Erecting a lean-to shed can be a great use of space, particularly if you have a narrow passageway or side return in your garden. You can either make it from scratch or adapt a self-assembly shed, effectively splitting it in half. There are also some garden shed suppliers who produce lean-to models, although there isn’t the range of choices and options that you get with free-standing sheds.
The Side Return
Side returns are those alleys at the sides of kitchens that are a feature of suburban terraced houses built at the beginning of the last century, and there’s a lot of them around. The advantage of a lean-to shed is that you have a long, narrow shed in that space, where a full-size one would simply not fit.
In addition, many side returns are already concreted over, so there’s a good chance you can put the shed straight down on that. There’s then no need to build the concrete or slab base that many a garden building will require. And as the wall takes some of the support, you don’t have to be too picky about the state of the concrete, just as long as it’s reasonably level.
If you don’t have a property with a side return it will be limited space that attracts you to a lean-to shed. It might be the only option you can fit in without obscuring a neighbour’s view, or perhaps the garden is steep and you only have a narrow flat section next to the house.
The advantages of making it yourself is that you can customise the layout and shape to your heart’s content. You may find that local suppliers will sell you the side panels and door frame and fittings from one of their shed range, which will be a great head start. You can then assemble a frame of batten and attach the made-up panels to it.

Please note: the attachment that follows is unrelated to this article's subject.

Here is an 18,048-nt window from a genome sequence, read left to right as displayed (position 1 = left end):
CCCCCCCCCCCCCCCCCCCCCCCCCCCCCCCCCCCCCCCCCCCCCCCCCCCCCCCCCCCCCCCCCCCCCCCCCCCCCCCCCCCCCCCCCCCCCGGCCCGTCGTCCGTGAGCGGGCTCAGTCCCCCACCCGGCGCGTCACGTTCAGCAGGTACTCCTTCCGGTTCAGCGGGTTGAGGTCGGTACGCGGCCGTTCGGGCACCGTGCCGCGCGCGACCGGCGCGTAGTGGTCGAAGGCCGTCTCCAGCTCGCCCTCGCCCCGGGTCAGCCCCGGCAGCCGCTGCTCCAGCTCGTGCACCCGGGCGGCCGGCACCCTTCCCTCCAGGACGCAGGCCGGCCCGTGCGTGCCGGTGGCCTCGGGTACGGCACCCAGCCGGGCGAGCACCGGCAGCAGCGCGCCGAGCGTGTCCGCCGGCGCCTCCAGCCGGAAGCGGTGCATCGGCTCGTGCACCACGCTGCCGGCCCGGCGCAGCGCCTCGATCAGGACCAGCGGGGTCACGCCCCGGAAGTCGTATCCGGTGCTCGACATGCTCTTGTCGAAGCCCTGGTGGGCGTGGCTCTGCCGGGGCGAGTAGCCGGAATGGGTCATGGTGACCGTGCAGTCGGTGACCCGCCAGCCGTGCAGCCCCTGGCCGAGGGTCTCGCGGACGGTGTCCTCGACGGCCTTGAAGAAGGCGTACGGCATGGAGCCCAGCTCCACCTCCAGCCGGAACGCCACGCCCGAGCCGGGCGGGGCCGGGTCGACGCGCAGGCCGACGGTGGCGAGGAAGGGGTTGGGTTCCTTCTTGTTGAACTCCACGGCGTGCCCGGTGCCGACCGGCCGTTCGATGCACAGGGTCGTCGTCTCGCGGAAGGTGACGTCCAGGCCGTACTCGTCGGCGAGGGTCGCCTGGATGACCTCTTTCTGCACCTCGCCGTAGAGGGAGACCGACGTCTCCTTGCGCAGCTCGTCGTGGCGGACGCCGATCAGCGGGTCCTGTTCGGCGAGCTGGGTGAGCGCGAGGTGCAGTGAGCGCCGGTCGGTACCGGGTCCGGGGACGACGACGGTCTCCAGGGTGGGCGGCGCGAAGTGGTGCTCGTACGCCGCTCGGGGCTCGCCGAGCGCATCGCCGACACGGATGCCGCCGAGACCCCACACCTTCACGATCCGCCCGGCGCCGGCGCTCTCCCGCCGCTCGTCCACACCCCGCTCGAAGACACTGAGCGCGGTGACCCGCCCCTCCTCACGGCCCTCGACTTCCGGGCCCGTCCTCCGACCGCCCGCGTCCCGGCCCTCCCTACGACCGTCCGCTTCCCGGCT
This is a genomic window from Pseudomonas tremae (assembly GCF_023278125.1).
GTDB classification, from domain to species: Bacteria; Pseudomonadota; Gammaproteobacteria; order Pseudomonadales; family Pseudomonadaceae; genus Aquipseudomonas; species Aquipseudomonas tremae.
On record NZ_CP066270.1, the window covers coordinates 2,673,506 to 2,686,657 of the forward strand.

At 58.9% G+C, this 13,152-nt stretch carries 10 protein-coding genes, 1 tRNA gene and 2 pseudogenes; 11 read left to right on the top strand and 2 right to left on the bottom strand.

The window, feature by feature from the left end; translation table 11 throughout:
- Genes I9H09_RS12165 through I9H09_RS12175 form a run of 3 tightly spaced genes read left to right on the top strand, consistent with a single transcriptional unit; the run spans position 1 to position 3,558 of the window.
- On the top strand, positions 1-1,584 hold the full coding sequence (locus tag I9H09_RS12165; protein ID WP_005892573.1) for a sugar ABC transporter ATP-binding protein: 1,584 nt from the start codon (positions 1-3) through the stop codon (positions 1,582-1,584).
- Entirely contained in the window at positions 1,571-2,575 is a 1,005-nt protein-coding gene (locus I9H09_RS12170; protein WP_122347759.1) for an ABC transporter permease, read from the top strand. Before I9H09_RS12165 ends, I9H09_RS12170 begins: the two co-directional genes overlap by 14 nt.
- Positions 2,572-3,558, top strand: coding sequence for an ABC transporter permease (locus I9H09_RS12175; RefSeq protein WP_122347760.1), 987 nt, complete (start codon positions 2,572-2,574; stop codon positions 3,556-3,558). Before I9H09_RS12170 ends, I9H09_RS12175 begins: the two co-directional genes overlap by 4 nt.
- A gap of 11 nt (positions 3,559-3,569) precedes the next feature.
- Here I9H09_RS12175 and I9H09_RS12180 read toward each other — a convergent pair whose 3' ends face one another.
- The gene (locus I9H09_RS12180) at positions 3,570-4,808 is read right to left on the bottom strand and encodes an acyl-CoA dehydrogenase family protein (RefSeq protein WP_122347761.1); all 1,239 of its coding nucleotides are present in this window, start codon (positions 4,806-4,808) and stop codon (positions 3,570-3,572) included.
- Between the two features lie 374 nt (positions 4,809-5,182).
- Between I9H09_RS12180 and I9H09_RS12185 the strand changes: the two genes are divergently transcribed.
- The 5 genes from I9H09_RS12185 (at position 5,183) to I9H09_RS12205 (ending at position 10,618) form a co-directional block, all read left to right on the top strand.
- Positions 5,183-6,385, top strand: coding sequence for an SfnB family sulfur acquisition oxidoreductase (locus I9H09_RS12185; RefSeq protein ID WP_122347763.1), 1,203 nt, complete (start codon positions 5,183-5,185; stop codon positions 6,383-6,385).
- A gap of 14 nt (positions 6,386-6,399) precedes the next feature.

Companies that are importing from the Far East are less likely to do this. Their sheds come in complete kits so they would have to break one up to give you what you need.. In that case the only thing you can do is buy the complete shed and hope to reuse most of the parts you don’t need somewhere else.
Buying a Lean-To Shed
Ready-made lean-to sheds come in kit form, some of them assembled by the supplier’s team of fitters. They come in wood, metal or plastic and are a variety of sixes, but few of them are wider than three or four feet.
One of the advantages of buying a lean-to shed is that it will probably have a back wall made of the same material as the rest of the shed. If you are making one yourself, either from shed bits or from scratch, then the temptation is to use the wall you are attaching to as the back wall.
There’s no reason why you shouldn’t do this as long as you can seal the top, where the roof meets the wall, against the elements. But having the extra wall gives an extra layer of insulation and will keep the temperature of the shed slightly higher. This may or not matter, depending on what you want to store in the shed and how you want to use it.
So there you have it, a quick run-down on the pros and cons of lean-to sheds and how they fit in to the great world of garden buildings. There’s nothing wrong with having a bit of support now and then and why should sheds be any different?